Services |Aorta Dissection

Overview

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In an aortic dissection, a small tear occurs in the tunica intima (the inside layer of the aortic wall in contact with blood). Blood can enter this tear and cause the intima layer to strip away from the media layer, in effect dividing the muscle layers of the aortic wall and forming a false channel, or lumen. This channel may be short or may extend the full length of the aorta. Another tear more distal (further along the course of the aorta than the initial tear) in the intima layer can let blood re-enter the true lumen of the aorta.
In some cases, the dissection will cross all three layers of the aortic wall and cause immediate rupture and almost certain death. In most other cases, the blood is contained between the wall layers, usually causing pain felt in the back or flanks.
While there have been different historic classifications of aortic dissection, the Stanford classification is now most commonly used.

  • Type A dissections involve the ascending aorta and arch.
  • Type B involves the descending aorta.
  • A patient can have a type A dissection, type B dissection, or a combination of both.

Some patients may experience an aortic dissection without pain and it may be found incidentally on imaging studies performed for other purposes.

What are the causes of aortic dissection?

It is uncertain as to why the initial tear (rent) occurs in the intima layer of the aortic wall. Aortic dissection tends to occur most commonly in men between the ages of 50 and 70.

  • High blood pressure: Most cases (over 70%) are associated with high blood pressure (hypertension). The aorta has to withstand significant pressure changes with each heartbeat, and it may be that over time with hypertension, a weakening of an area of the intima will occur.
  • Some conditions increase the risk of aortic dissection or are associated with the condition, including:

  • Bicuspid aortic valve (a congenital abnormality of the aortic valve)
  • Marfan syndrome
  • Ehlers-Danlos syndrome
  • Turner syndrome
  • Syphilis
  • Cocaine use
  • Pregnancy: Pregnancy is a rare associated risk factor, especially in the third trimester and early in the postpartum period.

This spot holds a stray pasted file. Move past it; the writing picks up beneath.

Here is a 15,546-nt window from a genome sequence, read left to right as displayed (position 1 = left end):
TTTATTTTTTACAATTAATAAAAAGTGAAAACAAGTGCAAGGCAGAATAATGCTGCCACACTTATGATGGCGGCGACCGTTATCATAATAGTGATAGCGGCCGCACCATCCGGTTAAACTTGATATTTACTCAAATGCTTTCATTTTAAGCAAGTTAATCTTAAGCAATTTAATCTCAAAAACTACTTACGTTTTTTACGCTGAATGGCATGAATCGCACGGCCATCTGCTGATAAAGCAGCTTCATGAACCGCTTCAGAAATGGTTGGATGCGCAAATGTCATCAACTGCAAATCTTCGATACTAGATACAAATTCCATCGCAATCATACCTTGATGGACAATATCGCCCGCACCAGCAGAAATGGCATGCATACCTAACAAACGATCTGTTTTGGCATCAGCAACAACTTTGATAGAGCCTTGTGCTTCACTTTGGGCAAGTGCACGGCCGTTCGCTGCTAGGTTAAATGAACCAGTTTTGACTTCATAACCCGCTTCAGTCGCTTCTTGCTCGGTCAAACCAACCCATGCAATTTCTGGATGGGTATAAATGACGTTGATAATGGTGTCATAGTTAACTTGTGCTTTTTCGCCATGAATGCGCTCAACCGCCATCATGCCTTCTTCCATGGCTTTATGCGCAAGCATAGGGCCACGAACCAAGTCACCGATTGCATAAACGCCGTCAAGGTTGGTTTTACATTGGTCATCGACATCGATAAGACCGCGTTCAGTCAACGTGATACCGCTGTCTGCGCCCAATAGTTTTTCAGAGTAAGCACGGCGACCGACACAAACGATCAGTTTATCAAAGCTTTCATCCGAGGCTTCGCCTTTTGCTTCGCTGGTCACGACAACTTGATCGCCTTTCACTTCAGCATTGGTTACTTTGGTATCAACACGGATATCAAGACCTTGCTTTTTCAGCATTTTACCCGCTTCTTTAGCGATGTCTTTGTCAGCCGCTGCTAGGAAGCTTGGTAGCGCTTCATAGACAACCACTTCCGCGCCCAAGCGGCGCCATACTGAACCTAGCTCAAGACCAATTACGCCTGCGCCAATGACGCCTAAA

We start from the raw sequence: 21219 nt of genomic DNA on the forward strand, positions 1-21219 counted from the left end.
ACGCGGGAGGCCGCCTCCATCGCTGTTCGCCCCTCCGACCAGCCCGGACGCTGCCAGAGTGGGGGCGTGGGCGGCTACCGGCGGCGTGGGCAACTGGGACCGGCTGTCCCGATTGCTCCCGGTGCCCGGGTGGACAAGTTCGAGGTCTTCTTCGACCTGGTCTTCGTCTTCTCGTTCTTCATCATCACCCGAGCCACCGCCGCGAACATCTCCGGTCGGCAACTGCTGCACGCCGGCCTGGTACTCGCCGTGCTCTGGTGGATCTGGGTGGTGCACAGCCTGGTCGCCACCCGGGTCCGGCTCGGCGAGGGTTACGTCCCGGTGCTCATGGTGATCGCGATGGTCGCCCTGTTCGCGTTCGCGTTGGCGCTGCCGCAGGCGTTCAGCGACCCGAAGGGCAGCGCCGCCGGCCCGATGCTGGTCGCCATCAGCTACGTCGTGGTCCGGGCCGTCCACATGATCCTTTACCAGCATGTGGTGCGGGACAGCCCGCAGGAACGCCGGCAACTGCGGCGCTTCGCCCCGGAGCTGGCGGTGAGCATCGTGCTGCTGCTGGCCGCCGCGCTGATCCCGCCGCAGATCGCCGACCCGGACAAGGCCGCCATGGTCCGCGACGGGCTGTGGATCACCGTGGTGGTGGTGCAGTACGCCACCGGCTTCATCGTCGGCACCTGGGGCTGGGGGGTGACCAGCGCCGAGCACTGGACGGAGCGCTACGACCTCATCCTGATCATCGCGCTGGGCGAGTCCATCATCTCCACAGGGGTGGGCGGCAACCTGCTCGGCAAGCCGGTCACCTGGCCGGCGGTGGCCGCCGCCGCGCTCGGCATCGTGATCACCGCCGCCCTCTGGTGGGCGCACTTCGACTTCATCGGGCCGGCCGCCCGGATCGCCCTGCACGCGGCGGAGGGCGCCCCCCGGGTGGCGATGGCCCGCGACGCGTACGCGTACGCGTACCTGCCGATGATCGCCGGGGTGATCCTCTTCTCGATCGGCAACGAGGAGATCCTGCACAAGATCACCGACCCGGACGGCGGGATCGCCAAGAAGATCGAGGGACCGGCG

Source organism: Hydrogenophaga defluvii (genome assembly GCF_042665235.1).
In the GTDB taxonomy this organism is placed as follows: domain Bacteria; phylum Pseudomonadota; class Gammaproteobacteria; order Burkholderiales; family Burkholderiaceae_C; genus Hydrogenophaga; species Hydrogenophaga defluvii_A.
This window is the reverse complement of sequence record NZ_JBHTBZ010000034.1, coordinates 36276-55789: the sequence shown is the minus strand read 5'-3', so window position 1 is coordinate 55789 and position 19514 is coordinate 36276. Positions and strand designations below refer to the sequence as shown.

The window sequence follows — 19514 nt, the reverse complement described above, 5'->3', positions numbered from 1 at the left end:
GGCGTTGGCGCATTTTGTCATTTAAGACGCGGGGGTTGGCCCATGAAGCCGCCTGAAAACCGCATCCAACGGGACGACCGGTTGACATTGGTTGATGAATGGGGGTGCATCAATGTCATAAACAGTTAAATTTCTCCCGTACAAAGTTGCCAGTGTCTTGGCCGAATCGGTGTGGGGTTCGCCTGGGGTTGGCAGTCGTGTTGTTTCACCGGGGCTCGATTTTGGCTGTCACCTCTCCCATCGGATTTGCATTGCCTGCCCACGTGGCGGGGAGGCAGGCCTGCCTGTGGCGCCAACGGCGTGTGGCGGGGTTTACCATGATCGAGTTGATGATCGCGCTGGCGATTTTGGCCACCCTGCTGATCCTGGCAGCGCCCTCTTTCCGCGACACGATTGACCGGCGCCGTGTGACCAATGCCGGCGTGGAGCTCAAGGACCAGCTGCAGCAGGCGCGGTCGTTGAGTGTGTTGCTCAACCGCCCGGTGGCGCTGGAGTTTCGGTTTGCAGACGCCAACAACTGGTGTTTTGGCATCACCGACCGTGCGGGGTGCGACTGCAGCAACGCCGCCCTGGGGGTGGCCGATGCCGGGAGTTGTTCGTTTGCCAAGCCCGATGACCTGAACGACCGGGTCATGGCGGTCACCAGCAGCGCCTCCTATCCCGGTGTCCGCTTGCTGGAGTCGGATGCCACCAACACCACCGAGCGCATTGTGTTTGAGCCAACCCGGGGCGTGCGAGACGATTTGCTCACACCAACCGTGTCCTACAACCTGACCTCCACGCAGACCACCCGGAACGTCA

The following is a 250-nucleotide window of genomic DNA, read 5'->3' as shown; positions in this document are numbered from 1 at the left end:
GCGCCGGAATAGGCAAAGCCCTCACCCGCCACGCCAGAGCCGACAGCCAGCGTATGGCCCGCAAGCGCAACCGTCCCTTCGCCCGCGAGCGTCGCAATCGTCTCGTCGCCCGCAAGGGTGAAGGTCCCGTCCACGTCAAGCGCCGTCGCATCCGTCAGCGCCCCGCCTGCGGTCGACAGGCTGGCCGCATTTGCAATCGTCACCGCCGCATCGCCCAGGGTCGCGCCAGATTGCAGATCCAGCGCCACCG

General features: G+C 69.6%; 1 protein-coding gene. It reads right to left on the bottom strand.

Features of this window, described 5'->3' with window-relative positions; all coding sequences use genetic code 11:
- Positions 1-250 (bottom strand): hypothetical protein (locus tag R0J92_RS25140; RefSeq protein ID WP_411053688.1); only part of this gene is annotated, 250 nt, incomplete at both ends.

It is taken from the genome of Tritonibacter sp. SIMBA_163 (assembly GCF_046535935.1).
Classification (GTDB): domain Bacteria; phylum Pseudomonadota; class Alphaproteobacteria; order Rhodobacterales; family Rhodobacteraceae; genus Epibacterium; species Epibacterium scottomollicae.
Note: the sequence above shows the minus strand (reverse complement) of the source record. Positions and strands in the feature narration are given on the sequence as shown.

• Trauma: Blunt trauma is known to cause aortic dissection, which is often seen after car wrecks in which the patient’s chest hits the steering wheel.

Surgical complications: Aortic dissection can be a complication of medical operations including coronary artery bypass grafting and aortic and mitral valve repairs. It can also be a complication of heart catheterization.

Symptoms

No one sign or symptom can positively identify acute aortic dissection. Clinical manifestations include the following:

Sudden onset of severe chest pain that often has a tearing or ripping quality (classic symptom)

  • Chest pain may be mild
  • Anterior chest pain: Usually associated with anterior arch or aortic root dissection
  • Neck or jaw pain: With aortic arch involvement and extension into the great vessels
  • Tearing or ripping intrascapular pain: May indicate dissection involving the descending aorta
  • No pain in about 10% of patients
  • Syncope
  • Cerebrovascular accident (CVA) symptoms (eg, hemianesthesia, and hemiparesis, hemiplegia)[1]
  • Altered mental status
  • Numbness and tingling, pain, or weakness in the extremities
  • Horner syndrome (ie, ptosis, miosis, anhidrosis)
  • Dyspnea
  • Hemoptysis
  • Dysphagia
  • Flank pain (with renal artery involvement
  • Abdominal pain (with abdominal aorta involvement)
  • Fever
  • Anxiety and premonitions of death

How is aortic dissection diagnosed?

The health care professional should always be suspicious of aortic dissection as one of the three major causes of chest pain that can cause death, in addition to heart attack and pulmonary embolism.
If the patient has unstable vital signs, poor breathing, abnormal pulse, low blood pressure, and/or a decreased level of consciousness, the ABCs of resuscitation (Airway, Breathing, Circulation) need to be addressed while the evaluation of the patient continues.

Treatment

In the emergency department, intravenous lines will be placed, monitors for heart rate and rhythm will be attached, and supplemental oxygen provided. Treatment and diagnostic testing usually occur at the same time until the final diagnosis is established and definitive treatment is required.
The initial medications used for treatment of an aortic dissection are directed at lowering the blood pressure to prevent further tearing or damage to the aorta. Beta blocker medications (for example, esmolol [Brevibloc], labetalol [Normodyne, Trandate], metoprolol [Lopressor, Toprol XL]) decrease the adrenaline action on the heart and blood vessels. Nitroglycerin dilates blood vessels to decrease blood pressure. These medications cannot be used if the patient is in shock with low blood pressure because of the aortic dissection. Specific medication combinations will depend upon the patient’s needs.